Can you tell fact from opinion? Most people can’t

The lines continue to blur.

Now, the ACT — the benchmark examination that determines the level of college preparation for students — has apparently found that few high school graduating students can tell fact from fiction. Or, perhaps, more importantly, truth from propaganda.

Moreover, a Pew Research survey agrees that average Americans have the same problem.

But, the links to the above surveys are 2-3 years old, so this isn’t new news. The real problem is that fewer and fewer people realize there is an issue at all. They honestly see news stories, Facebook posts and political statements as reality.

Today more than ever — and apparently in growing numbers — people are ready, if not anxious, to believe a lie. It is a sign of the times and suggests a growing comfort with advocacy-based and opinion-based news and talk shows.

It also explains the overt and undisguised assault by the mainstream media. While it shouldn’t be difficult to see that news organizations have turned into bullheaded party operatives, toeing the agenda lines of particular candidates and essentially reading from well-crafted press releases or talking points designed by loyal operatives.

How did we get here? Why are people so willing to believe a lie? When did reality and truth lose out to disinformation and brainwashing?

We live in a world of relativity that operates without a moral compass, with little or no solid, foundational beliefs. When there is no baseline or absolute starting point from which truth evolves, anything goes. Opinion changes and evolves.

The outcome-based era allows for everyone to win, everyone to be successful, everyone to play the game on their own terms and make up the rules as they go.

Problem is, though, is that there are absolutes. There is a common starting point, common boundaries, common rules.

Contrary to popular opinion, the world is not 50 shades of grey.

“Right is right, even if everyone is against it, and wrong is wrong, even if everyone is for it.” William Penn

Tolstoy understood the difference. The great writer and philosopher said: “Wrong does not cease to be wrong because the majority share in it.”

Patrick Henry said, “The eternal difference between right and wrong does not fluctuate, it is immutable.”

Yet, we are here. The media, Congress and Americans in general either are blind to their inability to recognize truth or refuse to accept the bounds of a moral philosophy.

And, unfortunately, it has infiltrated family life, business and even the church. Politics, personal denigration and selfishness all too often drive church life, rather than a simple belief of truth and scripture.

America — the Congress, the media, business leaders and most importantly the church — must return to a basic understanding and recognition of truth and leave the propaganda and misinformation behind.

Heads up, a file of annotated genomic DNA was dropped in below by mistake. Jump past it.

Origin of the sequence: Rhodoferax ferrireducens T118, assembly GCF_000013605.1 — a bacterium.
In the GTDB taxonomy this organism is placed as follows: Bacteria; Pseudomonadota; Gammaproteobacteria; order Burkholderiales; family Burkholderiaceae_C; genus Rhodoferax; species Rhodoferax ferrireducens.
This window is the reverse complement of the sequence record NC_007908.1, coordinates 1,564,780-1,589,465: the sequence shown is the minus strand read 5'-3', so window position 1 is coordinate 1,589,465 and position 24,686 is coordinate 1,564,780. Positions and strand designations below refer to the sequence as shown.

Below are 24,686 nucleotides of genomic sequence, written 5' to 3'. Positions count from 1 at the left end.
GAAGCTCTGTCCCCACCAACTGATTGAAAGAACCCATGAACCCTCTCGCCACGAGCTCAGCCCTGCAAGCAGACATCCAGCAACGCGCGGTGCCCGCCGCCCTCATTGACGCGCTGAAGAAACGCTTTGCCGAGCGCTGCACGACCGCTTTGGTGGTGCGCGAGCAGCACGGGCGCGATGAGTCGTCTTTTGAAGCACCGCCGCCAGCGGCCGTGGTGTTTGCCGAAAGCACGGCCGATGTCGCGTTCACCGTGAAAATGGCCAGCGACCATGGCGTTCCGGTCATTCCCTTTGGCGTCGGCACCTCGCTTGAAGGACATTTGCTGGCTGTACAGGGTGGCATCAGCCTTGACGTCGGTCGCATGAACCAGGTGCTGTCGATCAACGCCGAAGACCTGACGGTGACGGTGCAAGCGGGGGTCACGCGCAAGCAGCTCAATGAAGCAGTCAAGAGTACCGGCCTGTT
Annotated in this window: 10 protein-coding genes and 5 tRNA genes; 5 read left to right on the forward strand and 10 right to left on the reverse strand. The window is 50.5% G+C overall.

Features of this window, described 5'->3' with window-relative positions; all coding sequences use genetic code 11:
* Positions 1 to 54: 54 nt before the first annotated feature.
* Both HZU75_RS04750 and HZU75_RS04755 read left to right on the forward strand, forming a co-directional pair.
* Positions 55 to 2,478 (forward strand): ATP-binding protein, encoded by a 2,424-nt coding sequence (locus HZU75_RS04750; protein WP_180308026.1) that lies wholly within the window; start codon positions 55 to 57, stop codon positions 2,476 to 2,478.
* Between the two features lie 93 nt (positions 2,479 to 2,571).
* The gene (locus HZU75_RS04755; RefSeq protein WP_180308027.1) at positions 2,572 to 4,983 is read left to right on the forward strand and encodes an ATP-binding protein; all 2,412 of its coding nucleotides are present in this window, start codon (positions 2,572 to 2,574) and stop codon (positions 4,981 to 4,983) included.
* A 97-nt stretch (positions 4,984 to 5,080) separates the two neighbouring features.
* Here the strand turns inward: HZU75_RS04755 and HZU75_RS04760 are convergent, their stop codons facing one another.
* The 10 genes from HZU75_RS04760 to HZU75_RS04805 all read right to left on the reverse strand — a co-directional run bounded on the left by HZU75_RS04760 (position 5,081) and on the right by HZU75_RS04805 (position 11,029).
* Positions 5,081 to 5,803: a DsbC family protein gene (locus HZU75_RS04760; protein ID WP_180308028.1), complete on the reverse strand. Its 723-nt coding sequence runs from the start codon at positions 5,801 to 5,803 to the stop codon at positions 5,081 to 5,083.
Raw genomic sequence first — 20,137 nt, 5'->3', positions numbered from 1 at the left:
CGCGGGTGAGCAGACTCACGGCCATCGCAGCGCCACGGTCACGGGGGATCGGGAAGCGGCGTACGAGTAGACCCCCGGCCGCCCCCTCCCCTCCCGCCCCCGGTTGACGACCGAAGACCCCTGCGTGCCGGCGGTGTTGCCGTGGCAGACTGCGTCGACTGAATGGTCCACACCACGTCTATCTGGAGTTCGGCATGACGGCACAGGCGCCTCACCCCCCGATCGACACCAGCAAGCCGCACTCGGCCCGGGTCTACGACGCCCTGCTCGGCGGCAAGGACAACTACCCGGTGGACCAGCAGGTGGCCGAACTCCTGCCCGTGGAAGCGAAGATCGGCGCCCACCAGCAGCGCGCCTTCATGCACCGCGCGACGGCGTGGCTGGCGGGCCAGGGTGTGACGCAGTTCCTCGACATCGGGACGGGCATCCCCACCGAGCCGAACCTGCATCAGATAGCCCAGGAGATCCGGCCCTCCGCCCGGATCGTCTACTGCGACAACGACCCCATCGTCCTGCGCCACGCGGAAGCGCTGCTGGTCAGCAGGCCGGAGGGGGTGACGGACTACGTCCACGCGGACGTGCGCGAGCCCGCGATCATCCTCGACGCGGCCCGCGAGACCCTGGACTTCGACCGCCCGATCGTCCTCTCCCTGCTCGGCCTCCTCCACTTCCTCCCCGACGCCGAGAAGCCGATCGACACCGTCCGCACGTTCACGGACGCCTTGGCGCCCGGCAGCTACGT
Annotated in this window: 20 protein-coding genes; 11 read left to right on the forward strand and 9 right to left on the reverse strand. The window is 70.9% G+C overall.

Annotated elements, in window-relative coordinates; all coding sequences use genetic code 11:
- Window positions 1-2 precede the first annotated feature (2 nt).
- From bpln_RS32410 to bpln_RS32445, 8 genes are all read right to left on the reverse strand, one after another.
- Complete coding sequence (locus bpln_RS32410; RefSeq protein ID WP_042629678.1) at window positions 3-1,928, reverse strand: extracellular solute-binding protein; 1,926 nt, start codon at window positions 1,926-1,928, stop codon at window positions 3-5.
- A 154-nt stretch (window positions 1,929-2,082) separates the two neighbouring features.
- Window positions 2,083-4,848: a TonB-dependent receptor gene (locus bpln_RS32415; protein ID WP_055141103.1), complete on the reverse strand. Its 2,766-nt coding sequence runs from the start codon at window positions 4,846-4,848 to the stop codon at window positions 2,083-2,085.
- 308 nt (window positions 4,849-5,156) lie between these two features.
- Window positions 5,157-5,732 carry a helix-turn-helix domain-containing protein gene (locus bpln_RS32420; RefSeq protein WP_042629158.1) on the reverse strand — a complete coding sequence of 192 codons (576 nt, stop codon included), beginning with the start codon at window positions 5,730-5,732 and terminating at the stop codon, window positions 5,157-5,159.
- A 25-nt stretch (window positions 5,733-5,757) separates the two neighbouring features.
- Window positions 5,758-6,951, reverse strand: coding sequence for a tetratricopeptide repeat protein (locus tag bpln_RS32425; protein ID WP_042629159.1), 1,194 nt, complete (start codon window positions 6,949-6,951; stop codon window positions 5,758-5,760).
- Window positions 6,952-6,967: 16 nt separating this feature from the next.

“Facts are stubborn things; and whatever may be our wishes, our inclinations, or the dictates of our passions, they cannot alter the state of facts and evidence.” ~John Adams.

For many years, it’s been obvious that educators have been moving towards a more liberal-based philosophy, teaching free-thinking agenda that is not based on an absolute border or starting point. Now, the education process itself has determined that its own students can’t discern truth from fiction.

We’re in a tailspin that is difficult to stop, especially since the vast majority of Americans don’t even realize they’re in a tailspin. For some, the responsibility lies with political leaders. Others will say that pastors and church leaders must lead the way.

But in reality, the best place — if not the only place — is to start with you and me.

“Yesterday I was clever, so I wanted to change the world. Today I am wise, so I am changing myself.” ~Rumi.

Start by taking the test. See where you fall on the scale of fact vs. fiction. Take the Pew Research test for yourself to see if your view of the world is skewed or based in reality. Come back and tell us how you did on the short survey.

Then, start with the closest person to you — that would be you — and begin to change the world.

“When I was a young man, I wanted to change the world.

I found it was difficult to change the world, so I tried to change my nation.

When I found I couldn’t change the nation, I began to focus on my town. I couldn’t change the town and as an older man, I tried to change my family.

Now, as an old man, I realize the only thing I can change is myself, and suddenly I realize that if long ago I had changed myself, I could have made an impact on my family.

My family and I could have made an impact on our town. Their impact could have changed the nation and I could indeed have changed the world.”

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